Soybean bears seem to be making a little more noise about a burdensome balance sheet. The production problems in Argentina have been well advertised, but the trade seems uncertain about the full extent of damage. The Rosario Grain Exchange made a huge cut yesterday to their Argentina soybean production estimate from 46.5 down to 40 MMTs. But earlier in the week I was hearing talk from good sources inside Argentina that yield loss wasn’t going to be as severe as many have been forecasting. Meaning perhaps the crop is more like 44 to 46 MMTs.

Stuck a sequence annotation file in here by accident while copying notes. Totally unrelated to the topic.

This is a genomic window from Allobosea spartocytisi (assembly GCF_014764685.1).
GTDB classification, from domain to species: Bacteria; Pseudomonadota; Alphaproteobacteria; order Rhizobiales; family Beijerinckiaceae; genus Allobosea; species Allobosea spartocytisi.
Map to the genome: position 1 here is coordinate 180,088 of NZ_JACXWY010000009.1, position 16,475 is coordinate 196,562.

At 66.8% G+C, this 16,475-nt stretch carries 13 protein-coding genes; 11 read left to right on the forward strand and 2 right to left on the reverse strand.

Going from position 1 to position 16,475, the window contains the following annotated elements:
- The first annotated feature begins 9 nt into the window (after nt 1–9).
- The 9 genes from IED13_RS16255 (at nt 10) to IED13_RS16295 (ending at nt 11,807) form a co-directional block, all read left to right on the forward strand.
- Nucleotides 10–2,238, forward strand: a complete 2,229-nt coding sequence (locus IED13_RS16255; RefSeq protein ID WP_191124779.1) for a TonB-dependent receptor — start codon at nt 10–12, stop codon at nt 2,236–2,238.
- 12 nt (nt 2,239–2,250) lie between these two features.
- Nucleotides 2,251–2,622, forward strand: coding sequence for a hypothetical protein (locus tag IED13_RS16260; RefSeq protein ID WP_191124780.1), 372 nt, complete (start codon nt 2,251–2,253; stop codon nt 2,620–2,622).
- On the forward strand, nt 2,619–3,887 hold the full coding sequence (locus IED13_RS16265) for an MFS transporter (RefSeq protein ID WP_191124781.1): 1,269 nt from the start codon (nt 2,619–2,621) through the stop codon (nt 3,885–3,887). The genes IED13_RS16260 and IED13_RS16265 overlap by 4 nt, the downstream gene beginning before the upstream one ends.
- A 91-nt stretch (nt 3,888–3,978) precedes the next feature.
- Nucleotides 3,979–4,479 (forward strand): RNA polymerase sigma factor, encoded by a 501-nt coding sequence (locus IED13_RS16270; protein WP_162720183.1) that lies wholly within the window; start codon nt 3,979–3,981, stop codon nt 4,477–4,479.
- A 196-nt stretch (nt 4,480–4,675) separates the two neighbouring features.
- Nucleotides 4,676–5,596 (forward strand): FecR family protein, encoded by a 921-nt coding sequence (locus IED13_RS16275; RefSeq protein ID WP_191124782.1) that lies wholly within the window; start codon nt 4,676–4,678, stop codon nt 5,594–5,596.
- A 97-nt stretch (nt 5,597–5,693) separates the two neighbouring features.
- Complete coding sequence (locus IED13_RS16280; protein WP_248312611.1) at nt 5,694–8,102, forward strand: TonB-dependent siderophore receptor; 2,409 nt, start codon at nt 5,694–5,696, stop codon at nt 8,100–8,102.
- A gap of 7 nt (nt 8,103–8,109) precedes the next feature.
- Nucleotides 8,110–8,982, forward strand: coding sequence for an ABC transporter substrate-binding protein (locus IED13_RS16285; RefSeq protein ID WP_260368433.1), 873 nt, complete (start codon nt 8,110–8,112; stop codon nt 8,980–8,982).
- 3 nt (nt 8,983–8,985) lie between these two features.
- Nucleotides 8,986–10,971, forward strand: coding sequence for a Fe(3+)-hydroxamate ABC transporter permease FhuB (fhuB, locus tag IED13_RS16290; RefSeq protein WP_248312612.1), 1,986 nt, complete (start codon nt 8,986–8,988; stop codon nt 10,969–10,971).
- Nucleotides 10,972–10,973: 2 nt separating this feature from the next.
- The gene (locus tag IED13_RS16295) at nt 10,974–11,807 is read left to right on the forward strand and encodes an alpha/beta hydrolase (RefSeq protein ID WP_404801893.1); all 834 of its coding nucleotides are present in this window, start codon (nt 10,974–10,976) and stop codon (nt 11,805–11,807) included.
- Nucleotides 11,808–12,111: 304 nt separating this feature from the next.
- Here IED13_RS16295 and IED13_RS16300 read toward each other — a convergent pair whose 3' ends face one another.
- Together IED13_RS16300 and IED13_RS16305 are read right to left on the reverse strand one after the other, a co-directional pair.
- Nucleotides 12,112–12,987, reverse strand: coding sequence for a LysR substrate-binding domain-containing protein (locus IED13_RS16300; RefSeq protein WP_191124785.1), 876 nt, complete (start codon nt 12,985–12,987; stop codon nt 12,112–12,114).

Which is still lower than the USDA’s current estimate of 47 MMTs and significantly lower than last year, but not as low as some are forecasting. I’m also hearing there’s a small strike taking place at two or three Argentine crushing facilities. On the flip side, bears argue that the Brazilian crop is getting bigger and will be record large. They are also arguing that U.S. producers are going to plant a record number of soybean acres in 2018 and that Chinese buyers could continue to shift some additional U.S. marketshare towards Brazil. For what it’s worth, sales to China are still running more than -6.0 million metric tons behind sales commitments this time last year, even though the forecast is for China to increase their global imports by around +5%. I should also point out, despite the weekly U.S. export sales number being strong, we are still running about -7% behind last years pace and still need to pick up more momentum to meet the USDA’s current U.S. export estimate. Good news is NOPA’s monthly crush data for February showed there was 153.719 million bushels of beans crushed, which was well above most all trade estimates, well above last years 142.79 million bushels crushed and record large for the month of February. As both a producer and a spec, I’m just worried that once the Argentine crop is “zeroed in” the trade will quickly shift attention to a new record in Brazil and new record acreage planted here in the U.S. Meaning the trade might have gotten a little ahead of itself… especially if rumors or talk of a trade war or tariff retaliation becomes more of a reality.